Since it’s creation, the most common way to describe Minecraft has been as “virtual lego”. Now, there’s a game which is literally virtual lego. “Lego Worlds”, a lego game made by Warner Bros, is the latest in a long line of potential “Minecraft killers”. Since it’s beta opened yesterday on Steam Early Access, I decided to take a look at Lego Worlds, and see what all the fuss was about.


At this point, it’s important to note that Lego Worlds is in Early Access, and is effectively a Beta product. Similar to Minecraft’s early development, a lot of what we see now might change before the game is fully released. Despite that, the game is quite impressive already, and of a much higher quality than the normal early access fare.

Comparisons between Lego Worlds and Minecraft are unavoidable, as both games are 3D procedurally generated worlds that let players explore, have no real story or structure, and are both fairly blocky. However, where Minecraft is completely cubic, Lego Worlds provides the full palette of Lego bricks, including slopes and circles. Furthermore, Lego World relies a lot more on exploration. When you start out, you have a few models you can place down on the ground, but you need to explore the world to find more. Fortunately, this can be done simply by touching or punching new objects. For example, I drove through a farm, and was able to get a windmill model by driving near it.


A similar system applies with animals and vehicles – once you’ve driven/ridden in/on one, it’s part of your collection. That’s how I managed to acquire a red dragon, steamroller, motorbike and a few other vehicles. Speaking of dragons, they’re awesome to fly around on, with the bonus feature of being able to shoot fireballs. Furthermore the world generation includes a number of lego sets, such as the gingerbread house shown above, farms, villages, cities and volcanoes. I’m sure there is a lot of stuff I haven’t found so far, but what I have found is pretty cool.


In terms of graphics, Lego Worlds is a much prettier game than Vanilla Minecraft. I played with all settings on high, and as the screenshots show, it looks beautiful. Furthermore, Lego Worlds doesn’t abruptly cut off past the view distance, which is nice. The extreme depth of field is unnecessary, and makes flying around annoying, as you can’t clearly see what you’re shooting fireballs at. Another problem is the third person camera. While it’s generally acceptable, there were a number of occasions where it tried to automatically recentre itself, leading to confusion. As an early access game however, I’m hoping that this is ironed out before final release.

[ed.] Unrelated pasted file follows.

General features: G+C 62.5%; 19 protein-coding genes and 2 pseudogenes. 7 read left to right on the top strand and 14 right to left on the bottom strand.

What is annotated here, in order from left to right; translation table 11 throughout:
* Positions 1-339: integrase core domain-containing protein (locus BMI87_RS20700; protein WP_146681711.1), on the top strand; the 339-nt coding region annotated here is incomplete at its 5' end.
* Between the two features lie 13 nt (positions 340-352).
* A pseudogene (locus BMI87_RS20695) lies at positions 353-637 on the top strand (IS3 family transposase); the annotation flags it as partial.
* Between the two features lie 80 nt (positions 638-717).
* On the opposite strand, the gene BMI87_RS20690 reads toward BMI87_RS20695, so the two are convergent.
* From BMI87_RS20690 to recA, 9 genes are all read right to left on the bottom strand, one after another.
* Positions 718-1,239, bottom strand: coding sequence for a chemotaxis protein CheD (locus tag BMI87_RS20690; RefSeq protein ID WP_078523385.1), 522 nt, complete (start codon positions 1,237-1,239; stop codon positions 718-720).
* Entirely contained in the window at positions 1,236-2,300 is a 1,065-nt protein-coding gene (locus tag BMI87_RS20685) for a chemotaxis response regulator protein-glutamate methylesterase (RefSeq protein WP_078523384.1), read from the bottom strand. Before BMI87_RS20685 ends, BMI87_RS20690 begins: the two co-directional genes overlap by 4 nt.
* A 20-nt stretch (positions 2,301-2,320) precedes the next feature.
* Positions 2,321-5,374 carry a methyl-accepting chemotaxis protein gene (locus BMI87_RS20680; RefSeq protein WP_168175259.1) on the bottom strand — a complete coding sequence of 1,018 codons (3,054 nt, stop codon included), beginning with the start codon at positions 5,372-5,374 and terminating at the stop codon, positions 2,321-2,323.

Along with all this exploring, you can also build structures with lego bricks, although I personally found this time consuming and tedious, and preferred the exploration. I hope that this feature is improved throughout the course of early access, because I think it could benefit from something like WorldEdit, to give you more granular control over what you’re building.

The Verdict: 

So, is Lego Worlds a Minecraft Killer? Absolutely not. While both games are similar, Minecraft is at this point, completely dominating the market for 3D survival games. Furthermore, I feel like they’re different games appealing to different people. Lego Worlds is much more fun from an exploration standpoint, and I spent a good couple of hours just driving round in a steamroller trying to find new things. At the same time, I feel like Minecraft is a lot better for building in (at the moment), due to the fact that you have a lot more control over the creativity of your builds. The first person camera of Minecraft is also a lot better for building and combat.

What do you think? Let me know in the comments.

Lego Worlds is available on Steam Early Access

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